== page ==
In urging a reduction for playing the role of a minor or minimal participant Urbano argues that he was merely a "mule" carrying drugs for the conspiracy's leader, Thomas Hanna. The Commentary to Section 3B1.2 of the Guidelines notes that a role as a courier may be sufficiently minor or minimal to permit an adjustment under this section of the Guidelines where only a single transaction occurs. Application Note 2 reads:


"It is intended that the downward adjustment for a minimal participant will be used infrequently. It would be appropriate, for example, for someone who played no other role in a very large drug smuggling operation than to off load part of a single marihuana shipment, or in a case where an individual who was recruited as a courier for a single smuggling transaction involving a small amount of drugs."


Although Urbano relies upon this application note, his provision of drug courier services on more than one occasion prevents him from even being considered as coming within its terms. Further, courts construing Section 3B1.2, Comment (n.2) of the Guidelines have denied the adjustment for being a "minor" or "minimal" participant, based upon the important role couriers play in a narcotics conspiracy. In one of the early cases construing this section, the Fifth Circuit held that the Application Note quoted above does not provide an automatic downward adjustment to drug couriers:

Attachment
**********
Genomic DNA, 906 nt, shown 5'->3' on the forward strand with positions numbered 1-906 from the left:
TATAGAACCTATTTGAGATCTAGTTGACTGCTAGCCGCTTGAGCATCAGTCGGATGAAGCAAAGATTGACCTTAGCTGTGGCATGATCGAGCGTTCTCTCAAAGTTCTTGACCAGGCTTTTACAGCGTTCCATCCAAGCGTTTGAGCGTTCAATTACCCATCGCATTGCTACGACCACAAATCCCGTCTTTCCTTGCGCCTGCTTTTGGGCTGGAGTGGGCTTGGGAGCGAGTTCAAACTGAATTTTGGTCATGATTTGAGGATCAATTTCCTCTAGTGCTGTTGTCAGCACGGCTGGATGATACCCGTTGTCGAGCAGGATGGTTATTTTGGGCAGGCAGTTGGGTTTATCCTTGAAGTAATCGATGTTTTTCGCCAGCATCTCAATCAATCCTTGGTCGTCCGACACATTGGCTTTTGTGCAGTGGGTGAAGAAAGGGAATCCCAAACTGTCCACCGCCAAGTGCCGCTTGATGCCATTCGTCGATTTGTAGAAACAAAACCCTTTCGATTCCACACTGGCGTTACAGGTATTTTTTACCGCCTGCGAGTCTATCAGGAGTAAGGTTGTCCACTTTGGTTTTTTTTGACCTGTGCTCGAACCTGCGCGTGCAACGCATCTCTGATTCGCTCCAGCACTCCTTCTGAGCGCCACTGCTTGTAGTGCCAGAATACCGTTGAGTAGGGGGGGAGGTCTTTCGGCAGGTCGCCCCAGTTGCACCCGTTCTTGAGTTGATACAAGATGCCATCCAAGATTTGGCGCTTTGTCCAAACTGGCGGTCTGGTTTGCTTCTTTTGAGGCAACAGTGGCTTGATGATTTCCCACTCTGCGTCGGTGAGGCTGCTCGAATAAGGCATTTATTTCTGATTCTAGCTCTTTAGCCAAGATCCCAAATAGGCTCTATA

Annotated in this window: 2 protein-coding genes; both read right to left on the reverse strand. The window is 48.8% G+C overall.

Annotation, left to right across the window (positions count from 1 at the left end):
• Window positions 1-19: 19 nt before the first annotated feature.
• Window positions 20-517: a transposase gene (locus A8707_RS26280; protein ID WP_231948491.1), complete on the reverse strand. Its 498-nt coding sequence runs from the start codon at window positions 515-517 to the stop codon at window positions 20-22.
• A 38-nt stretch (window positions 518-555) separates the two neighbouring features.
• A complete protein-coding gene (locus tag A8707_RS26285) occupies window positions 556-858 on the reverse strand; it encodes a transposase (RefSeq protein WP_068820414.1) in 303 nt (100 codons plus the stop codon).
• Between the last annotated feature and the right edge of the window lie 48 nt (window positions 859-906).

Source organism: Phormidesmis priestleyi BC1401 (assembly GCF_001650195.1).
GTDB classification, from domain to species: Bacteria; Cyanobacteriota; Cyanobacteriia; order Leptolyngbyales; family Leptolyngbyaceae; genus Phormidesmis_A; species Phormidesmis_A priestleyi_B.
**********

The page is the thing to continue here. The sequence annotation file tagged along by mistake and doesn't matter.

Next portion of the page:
"The example Buenrostro relies upon is part of an application note restricting use of the minimal participant adjustment. The example suggests that some couriers may appropriately receive the reduction; it does not suggest that all couriers are entitled to a downward adjustment. As the district judge in this case clearly recognized, couriers are an indispensable part of drug dealing networks. Without somebody to take the drugs across the border, the drugs will never reach their illicit market. In addition, the mere fact that a defendant was apprehended while acting as a courier does not imply that the defendant is only a courier. The district judge need not accept the defendant's self-serving account of his role in the drug organization. Finally, even if the defendant were purely a courier having no knowledge of the other aspects of the drug-dealing operation, the defendant might nonetheless be a highly culpable participant in the operation. A courier who willingly undertakes illegal transit without asking many questions is especially valuable to a criminal organization. When police apprehended a studiously ignorant courier, the organization can rest comfortably, knowing that its other operations remain hidden from the law.


If the Sentencing Commission wished to establish a special downward adjustment for all drug couriers, it could easily have done so. It could have included courier status as a special offensive characteristic in Sec. 2D1.1, the guideline setting the base offense level for drug traffickers. The Commission could have done so, but it did not."